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Doctors implore people not to skip their second COVID-19 vaccine shot

Updated: May. 11, 2021 at 9:43 PM CDT
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AMARILLO, Texas (KFDA) - Doctors are now imploring people not to skip their second shot after the CDC released data showing about eight percent of people nationwide have not returned for their second dose.

In Texas more than 570,000 people who received their first shot are reportedly 43 days or more past due for their second dose.

Health officials say the Moderna and Pfizer vaccines are called two part vaccines for a reason. That is the way they were studied and the way they are meant to be administered.

People now opting out of the second one are affecting the way doctors expected the vaccine would help fight the virus.

Doctors say there is no one reason as to why people are not returning for the second dose.

“But a common theme is that if I got the vaccine and go ahead and get the first dose that the numbers that you might predict from that are pretty good and I am willing to live with pretty good even though it is not perfect cause at least I did something,” said Dr. Rodney Young M.D., regional chair of Family & Community Medicine, Texas Tech University Health Sciences Center.

Data shows the odds of being hospitalized or becoming seriously ill drops from about a 40 percent chance with one shot to a five to ten percent chance with the second shot.

In Potter and Randall counties, there are about 62,000 people who received both doses, and about 79,000 people who received just one dose.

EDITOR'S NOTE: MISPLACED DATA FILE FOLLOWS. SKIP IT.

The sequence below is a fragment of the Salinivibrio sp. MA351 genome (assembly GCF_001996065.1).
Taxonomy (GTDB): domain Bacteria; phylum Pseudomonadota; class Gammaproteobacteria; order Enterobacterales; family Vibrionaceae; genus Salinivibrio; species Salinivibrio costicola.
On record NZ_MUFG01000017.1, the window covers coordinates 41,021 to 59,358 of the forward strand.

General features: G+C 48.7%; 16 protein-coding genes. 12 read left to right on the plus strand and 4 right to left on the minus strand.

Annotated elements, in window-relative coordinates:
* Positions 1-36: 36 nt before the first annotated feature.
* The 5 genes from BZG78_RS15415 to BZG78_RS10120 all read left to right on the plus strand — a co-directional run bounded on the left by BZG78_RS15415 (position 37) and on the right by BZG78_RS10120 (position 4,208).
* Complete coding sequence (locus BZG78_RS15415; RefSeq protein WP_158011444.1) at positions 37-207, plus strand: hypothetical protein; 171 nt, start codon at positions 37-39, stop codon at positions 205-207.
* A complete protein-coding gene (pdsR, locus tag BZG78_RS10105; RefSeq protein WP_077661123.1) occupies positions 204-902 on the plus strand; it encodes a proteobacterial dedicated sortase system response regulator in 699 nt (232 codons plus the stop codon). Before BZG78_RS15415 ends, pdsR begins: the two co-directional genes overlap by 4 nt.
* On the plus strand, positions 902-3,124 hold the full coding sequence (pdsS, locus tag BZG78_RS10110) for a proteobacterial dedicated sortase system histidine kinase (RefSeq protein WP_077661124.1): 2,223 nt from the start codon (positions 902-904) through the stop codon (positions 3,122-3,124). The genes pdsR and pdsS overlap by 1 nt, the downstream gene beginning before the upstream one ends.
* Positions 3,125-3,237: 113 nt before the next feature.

Although, those in the group considered to have received just one dose, could still be within their three to four week window to get their second one.

And while some protection is better than none, doctors say this is also a time sensitive race against variants.

“The longer people wait, the more you delay, the more likelihood the virus will continue to be able to spread from person to person through our communities,” said Dr. Young.

He adds opting out or delaying the second dose increases the chances of the virus mutating itself and finding ways around a fighting strategy which is vaccination.

“In Amarillo we have had within the past three weeks, all variants, which is interesting right, it is not a major hub like New York City perhaps or even Houston, but we do have all variants even in Amarillo, and so it is important that you get the maximum amount of protection that you can get,” said Dr. James William MS DO FACEP, clinical associate professor of Emergency Medicine at Northwest Texas Healthcare System.

But it may not be too late, data shows the second shot can be administered up to six weeks after the first shot.

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